On October 14th-15th, 2018, teams of computer and data scientists, public health officials, researchers, and patients/families affected by the opioid crisis traveled across the country to compete on finding software and big data-based solutions to the opioid crisis at the University of California Institute for Prediction Technology’s (UCIPT’s) “The Opioid Hackathon”.
To kick off the two-day event, UCIPT held an opioid-focused speaking symposium, including federal, state, and local politicians, researchers, and patients/families affected by the opioid crisis.
After the conclusion of the symposium, the hackathon officially began, allowing teams 24 hours to think of and develop new solutions across 4 opioid crisis-related tracks. Prizes included $5,000 for each of the 4 tracks, mentorship with design experts, and travel expenses for teams to continue meeting with key stakeholders and develop and implement their solutions into public health settings.
The Opioid Hackathon 2018 demonstrated that dynamic, effective solutions for saving lives may be possible and should be further explored using the hackathon model. UCIPT is excited to explore using hackathons in other public health applications in the future. We wish to thank the following sponsors for their funding and/or in-kind sponsorship: NIH, NIDA, NIAID, IEEE Standards Association (IEEE SA), Socrata, Clinical Blockchain, and the UCI Institute for Clinical and Translational Science (ICTS). The project received funding through grant R01AI 132030 [NIAID].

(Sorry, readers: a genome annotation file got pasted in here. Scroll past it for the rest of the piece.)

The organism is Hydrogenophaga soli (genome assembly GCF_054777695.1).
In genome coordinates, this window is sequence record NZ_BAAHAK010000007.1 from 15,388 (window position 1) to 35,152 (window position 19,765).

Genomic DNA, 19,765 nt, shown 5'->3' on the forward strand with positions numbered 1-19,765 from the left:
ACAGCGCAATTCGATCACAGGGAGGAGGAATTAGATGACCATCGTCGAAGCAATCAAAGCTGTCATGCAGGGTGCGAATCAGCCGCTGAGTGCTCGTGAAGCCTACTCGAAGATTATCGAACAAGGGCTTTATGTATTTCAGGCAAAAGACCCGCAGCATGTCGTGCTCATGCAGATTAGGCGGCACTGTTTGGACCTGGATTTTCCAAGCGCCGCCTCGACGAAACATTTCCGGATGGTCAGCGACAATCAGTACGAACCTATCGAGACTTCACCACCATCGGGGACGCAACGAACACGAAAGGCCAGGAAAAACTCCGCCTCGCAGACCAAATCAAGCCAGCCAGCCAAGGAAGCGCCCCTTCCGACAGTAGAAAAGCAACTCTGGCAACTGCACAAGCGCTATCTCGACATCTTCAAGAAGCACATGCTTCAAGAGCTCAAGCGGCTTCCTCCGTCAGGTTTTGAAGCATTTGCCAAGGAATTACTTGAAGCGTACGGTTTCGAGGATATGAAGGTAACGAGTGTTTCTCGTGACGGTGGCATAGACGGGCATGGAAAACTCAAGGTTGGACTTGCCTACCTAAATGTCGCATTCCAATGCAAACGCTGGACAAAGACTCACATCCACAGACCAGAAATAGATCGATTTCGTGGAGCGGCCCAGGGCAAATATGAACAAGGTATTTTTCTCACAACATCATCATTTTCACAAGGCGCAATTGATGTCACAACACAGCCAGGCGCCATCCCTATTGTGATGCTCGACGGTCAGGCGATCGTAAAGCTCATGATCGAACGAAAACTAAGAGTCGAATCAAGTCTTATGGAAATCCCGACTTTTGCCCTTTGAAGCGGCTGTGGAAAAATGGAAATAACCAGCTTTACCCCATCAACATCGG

The four winners focused on:
- iPill, an application that regulates opioid dispensing for a patient while offering alternatives to taking the opioid pill.
- A Recovery intervention that incorporates clinical trial data to improve treatment
- Use of machine learning to predict opioid overdose deaths in California.
- Use of open source data analysis to predict opioid overdose and help reduce opioid
For more information, please contact:
Dr. Sean Young, Executive Director/Associate Professor, University of California Institute for Prediction Technology, UCLA School of Medicine at [email protected].